Maya Maffioli, the editor, and I sat together for many months. She had assembled the scenes, as is usual, while we were shooting, and had done an incredible job of finding the best moments in the 150 hours of footage and making it all hang together. She gave us great feedback during the shoot, about what was working best. There was also the phone camera footage, which she integrated into the scenes from early on in the editing process. The creative team came in to the edit too at certain points, to feed back on different versions of the cut.
I think it’s important to have working-class stories in the cinema, yet some have labelled the works of Ken Loach and directors of his ilk as ‘poverty porn’. Do you see Rocks as a class movie or more about the individuals themselves?
We saw it as a film about the young girls who populate London schools more than anything else – we saw it as a story of the power of friendship and resilence of tehse girls. Theresa Ikoko often talked about how many moments of joy there were in her childhood, growing up in a Hackney council estate, and the girls were certainly full of joy, even when times were tough. So it was important to reflect that in the film.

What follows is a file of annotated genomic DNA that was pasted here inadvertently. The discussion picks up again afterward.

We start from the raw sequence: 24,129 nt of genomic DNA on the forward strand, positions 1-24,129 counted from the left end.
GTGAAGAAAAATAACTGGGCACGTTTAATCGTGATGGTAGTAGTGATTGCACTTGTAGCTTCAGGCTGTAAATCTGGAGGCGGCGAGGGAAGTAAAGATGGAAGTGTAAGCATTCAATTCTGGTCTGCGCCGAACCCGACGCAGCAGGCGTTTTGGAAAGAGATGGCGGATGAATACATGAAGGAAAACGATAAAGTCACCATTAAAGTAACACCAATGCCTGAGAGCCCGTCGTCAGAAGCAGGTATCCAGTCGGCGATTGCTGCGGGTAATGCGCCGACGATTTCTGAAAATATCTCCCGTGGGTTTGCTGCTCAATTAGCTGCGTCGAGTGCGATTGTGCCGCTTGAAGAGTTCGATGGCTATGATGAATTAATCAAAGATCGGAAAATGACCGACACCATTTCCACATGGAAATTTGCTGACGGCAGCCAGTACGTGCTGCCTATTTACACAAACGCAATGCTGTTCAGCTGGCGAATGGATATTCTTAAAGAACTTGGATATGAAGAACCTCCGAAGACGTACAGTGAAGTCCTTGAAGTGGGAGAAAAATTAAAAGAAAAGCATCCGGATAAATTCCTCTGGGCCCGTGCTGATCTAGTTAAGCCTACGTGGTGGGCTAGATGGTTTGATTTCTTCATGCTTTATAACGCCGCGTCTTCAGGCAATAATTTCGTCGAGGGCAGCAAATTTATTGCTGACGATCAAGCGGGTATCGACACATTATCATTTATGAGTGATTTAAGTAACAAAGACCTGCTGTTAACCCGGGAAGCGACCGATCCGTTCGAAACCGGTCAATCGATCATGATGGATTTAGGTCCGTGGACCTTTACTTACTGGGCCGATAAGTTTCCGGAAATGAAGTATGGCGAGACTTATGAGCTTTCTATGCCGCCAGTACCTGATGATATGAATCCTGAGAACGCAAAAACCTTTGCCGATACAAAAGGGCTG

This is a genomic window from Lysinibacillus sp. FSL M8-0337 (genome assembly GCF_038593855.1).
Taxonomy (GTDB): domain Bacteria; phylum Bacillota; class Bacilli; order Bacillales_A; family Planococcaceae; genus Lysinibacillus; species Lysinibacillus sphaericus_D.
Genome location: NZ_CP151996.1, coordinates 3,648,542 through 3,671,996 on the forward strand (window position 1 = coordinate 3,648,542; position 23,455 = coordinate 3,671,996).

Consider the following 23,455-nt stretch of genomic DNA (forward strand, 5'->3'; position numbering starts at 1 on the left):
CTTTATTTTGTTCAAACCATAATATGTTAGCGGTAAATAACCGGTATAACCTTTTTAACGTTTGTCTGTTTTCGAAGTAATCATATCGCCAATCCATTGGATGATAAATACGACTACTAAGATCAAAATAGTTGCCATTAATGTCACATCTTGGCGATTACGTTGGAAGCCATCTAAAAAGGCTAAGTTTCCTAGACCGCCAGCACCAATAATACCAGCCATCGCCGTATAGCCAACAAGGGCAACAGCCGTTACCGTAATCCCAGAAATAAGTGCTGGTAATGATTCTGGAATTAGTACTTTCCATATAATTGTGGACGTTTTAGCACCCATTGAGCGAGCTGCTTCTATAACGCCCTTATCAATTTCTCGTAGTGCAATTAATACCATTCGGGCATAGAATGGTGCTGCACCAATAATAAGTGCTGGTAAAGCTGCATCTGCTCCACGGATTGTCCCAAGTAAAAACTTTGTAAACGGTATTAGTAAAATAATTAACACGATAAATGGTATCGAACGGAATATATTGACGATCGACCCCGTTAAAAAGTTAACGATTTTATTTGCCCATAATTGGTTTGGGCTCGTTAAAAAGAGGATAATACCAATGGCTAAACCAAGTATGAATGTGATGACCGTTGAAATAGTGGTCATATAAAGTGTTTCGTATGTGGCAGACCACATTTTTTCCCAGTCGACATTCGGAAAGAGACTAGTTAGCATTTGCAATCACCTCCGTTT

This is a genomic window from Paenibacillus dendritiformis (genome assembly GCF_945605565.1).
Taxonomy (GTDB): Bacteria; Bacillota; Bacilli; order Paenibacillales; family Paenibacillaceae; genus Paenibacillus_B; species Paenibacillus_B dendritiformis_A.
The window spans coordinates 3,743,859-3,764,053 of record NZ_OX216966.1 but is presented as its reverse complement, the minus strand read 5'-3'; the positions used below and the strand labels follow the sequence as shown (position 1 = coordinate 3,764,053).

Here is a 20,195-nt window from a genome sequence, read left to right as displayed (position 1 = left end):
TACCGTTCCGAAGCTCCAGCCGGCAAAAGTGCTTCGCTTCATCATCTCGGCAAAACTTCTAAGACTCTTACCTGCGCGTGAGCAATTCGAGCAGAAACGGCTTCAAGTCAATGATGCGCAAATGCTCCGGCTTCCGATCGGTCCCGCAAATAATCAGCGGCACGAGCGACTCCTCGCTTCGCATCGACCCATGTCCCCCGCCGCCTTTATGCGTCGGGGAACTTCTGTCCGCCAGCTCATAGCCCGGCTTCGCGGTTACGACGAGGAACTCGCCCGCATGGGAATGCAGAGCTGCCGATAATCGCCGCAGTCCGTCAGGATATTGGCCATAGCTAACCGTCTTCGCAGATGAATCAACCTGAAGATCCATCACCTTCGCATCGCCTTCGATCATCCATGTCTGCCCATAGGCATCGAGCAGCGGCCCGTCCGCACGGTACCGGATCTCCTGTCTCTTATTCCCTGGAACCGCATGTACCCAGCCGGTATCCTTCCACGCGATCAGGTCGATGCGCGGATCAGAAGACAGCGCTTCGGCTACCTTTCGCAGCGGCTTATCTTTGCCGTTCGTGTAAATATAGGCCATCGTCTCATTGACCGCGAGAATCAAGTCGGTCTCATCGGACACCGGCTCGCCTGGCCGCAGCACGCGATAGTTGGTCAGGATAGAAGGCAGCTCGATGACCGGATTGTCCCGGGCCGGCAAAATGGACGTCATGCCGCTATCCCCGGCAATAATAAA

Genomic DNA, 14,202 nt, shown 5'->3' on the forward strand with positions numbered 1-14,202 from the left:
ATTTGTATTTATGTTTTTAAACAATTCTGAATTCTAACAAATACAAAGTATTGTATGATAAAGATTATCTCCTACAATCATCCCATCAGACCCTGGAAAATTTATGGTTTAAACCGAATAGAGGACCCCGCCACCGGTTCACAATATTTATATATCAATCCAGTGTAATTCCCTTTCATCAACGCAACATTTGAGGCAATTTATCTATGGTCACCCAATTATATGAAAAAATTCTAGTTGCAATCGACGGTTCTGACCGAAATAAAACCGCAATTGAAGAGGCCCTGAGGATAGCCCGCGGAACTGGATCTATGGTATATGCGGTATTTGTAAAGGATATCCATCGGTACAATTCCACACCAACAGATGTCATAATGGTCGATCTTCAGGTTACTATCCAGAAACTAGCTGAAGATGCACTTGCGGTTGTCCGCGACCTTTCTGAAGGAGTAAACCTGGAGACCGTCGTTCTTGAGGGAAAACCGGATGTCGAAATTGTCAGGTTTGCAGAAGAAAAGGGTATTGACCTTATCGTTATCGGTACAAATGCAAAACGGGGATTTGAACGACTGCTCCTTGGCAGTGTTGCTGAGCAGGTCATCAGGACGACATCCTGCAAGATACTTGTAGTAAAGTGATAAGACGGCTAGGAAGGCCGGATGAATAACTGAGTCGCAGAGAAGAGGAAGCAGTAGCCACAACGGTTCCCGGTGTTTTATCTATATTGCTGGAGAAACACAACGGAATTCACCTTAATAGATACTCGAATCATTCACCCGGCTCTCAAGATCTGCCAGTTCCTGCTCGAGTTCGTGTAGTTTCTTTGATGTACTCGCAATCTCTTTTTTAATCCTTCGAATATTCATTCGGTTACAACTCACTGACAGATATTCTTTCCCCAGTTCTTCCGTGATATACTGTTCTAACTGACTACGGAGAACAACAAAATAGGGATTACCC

It must’ve been quite a switch going from directing Carey Mulligan, Helena Bonham Carter, and Meryl Streep in Suffragette to working with girls that’d never been on a set before. How much did you have to adapt your style of filmmaking for this?
It was a very different approach. We had workshopped with the young cast for over a year, so they were very familiar with the whole creative team. We then tried to remove the inhibiting factors of filmmaking: – we shot in story order; we ran two and sometimes three cameras at all times and we didn’t say “action” – our takes often went on for ages… The young cast didn’t have to hit marks or learn lines as we wanted to make them feel as free as possible. Everything was a conversation so if they didn’t feel something was working, they would tell us and we could adjust it. We also had a 75% female crew – who were mostly pretty young – so the cast were surrounded by people they felt comfortable with.
New words and phrases are cropping up all the time from the younger generation and the dialogue feels very authentic in Rocks. Did you learn many new terms and if so, what was your favourite?
I did learn new words. The rest of the creative team were much younger than me and I was the one who had to do most learning. I loved so many of the phrases and they teased me if I ever used them … I won’t repeat them here as they might read this and laugh at me!
What message do you hope audiences will take away from seeing Rocks?
We hope the viewers will feel the joy of girlhood, female friendship and its transformative power. We wanted to celebrate and honour that. We hope the film will attract a young audience who will see versions of themselves on screen. We also hope the film might inspire more stories around young people.
The official release date of Rocks is yet to be confirmed due to the COVID-19 pandemic and the closure of UK cinemas.